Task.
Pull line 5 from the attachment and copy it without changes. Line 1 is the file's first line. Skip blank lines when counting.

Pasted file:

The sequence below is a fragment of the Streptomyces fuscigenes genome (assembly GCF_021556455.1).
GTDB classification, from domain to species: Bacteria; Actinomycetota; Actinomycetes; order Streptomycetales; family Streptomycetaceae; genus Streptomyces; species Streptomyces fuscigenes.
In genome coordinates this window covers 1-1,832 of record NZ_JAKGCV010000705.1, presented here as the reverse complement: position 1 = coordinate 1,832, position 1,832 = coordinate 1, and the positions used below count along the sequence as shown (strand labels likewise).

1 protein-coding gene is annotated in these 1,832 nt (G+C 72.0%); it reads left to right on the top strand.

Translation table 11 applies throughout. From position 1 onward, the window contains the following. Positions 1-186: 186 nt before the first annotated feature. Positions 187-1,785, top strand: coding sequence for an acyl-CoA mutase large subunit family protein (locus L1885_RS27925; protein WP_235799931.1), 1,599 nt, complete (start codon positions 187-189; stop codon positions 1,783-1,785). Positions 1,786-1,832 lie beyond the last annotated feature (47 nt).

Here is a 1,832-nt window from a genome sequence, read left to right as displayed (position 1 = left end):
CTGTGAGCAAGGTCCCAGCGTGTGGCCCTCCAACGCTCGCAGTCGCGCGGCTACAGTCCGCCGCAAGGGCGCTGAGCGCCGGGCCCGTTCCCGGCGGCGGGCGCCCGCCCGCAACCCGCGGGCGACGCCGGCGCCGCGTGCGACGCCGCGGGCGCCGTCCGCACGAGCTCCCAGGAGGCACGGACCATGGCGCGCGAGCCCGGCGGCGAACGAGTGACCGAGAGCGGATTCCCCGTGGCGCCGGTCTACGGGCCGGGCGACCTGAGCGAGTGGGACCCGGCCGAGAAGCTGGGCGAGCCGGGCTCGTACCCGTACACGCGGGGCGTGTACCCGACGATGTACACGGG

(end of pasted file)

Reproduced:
Translation table 11 applies throughout. From position 1 onward, the window contains the following. Positions 1-186: 186 nt before the first annotated feature. Positions 187-1,785, top strand: coding sequence for an acyl-CoA mutase large subunit family protein (locus L1885_RS27925; protein WP_235799931.1), 1,599 nt, complete (start codon positions 187-189; stop codon positions 1,783-1,785). Positions 1,786-1,832 lie beyond the last annotated feature (47 nt).